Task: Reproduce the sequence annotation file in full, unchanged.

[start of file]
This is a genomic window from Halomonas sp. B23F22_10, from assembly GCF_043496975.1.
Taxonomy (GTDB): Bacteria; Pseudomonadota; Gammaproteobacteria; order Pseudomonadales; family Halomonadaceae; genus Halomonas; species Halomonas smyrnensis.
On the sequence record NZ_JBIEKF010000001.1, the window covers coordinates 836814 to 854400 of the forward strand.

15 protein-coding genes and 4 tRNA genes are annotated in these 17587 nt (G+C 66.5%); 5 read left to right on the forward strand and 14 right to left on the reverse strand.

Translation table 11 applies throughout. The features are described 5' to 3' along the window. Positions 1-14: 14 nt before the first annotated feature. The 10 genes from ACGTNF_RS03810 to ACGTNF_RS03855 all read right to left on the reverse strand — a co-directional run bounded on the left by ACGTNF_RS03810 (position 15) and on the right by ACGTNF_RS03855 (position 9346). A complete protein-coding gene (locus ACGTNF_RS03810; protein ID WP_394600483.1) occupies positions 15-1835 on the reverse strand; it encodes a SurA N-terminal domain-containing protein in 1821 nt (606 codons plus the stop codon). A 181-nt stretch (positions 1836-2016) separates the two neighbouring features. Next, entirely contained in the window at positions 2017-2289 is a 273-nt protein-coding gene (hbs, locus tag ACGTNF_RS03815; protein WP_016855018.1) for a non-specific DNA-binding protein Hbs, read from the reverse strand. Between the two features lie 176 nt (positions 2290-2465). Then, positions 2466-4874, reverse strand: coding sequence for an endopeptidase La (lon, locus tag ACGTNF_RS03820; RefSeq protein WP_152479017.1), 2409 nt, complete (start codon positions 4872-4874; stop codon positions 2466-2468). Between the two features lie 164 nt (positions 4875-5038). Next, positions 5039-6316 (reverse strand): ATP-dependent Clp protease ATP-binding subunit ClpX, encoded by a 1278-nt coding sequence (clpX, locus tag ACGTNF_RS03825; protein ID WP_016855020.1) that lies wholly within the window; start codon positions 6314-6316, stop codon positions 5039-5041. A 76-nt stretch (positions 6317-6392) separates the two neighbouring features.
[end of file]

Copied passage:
This is a genomic window from Halomonas sp. B23F22_10, from assembly GCF_043496975.1.
Taxonomy (GTDB): Bacteria; Pseudomonadota; Gammaproteobacteria; order Pseudomonadales; family Halomonadaceae; genus Halomonas; species Halomonas smyrnensis.
On the sequence record NZ_JBIEKF010000001.1, the window covers coordinates 836814 to 854400 of the forward strand.

15 protein-coding genes and 4 tRNA genes are annotated in these 17587 nt (G+C 66.5%); 5 read left to right on the forward strand and 14 right to left on the reverse strand.

Translation table 11 applies throughout. The features are described 5' to 3' along the window. Positions 1-14: 14 nt before the first annotated feature. The 10 genes from ACGTNF_RS03810 to ACGTNF_RS03855 all read right to left on the reverse strand — a co-directional run bounded on the left by ACGTNF_RS03810 (position 15) and on the right by ACGTNF_RS03855 (position 9346). A complete protein-coding gene (locus ACGTNF_RS03810; protein ID WP_394600483.1) occupies positions 15-1835 on the reverse strand; it encodes a SurA N-terminal domain-containing protein in 1821 nt (606 codons plus the stop codon). A 181-nt stretch (positions 1836-2016) separates the two neighbouring features. Next, entirely contained in the window at positions 2017-2289 is a 273-nt protein-coding gene (hbs, locus tag ACGTNF_RS03815; protein WP_016855018.1) for a non-specific DNA-binding protein Hbs, read from the reverse strand. Between the two features lie 176 nt (positions 2290-2465). Then, positions 2466-4874, reverse strand: coding sequence for an endopeptidase La (lon, locus tag ACGTNF_RS03820; RefSeq protein WP_152479017.1), 2409 nt, complete (start codon positions 4872-4874; stop codon positions 2466-2468). Between the two features lie 164 nt (positions 4875-5038). Next, positions 5039-6316 (reverse strand): ATP-dependent Clp protease ATP-binding subunit ClpX, encoded by a 1278-nt coding sequence (clpX, locus tag ACGTNF_RS03825; protein ID WP_016855020.1) that lies wholly within the window; start codon positions 6314-6316, stop codon positions 5039-5041. A 76-nt stretch (positions 6317-6392) separates the two neighbouring features.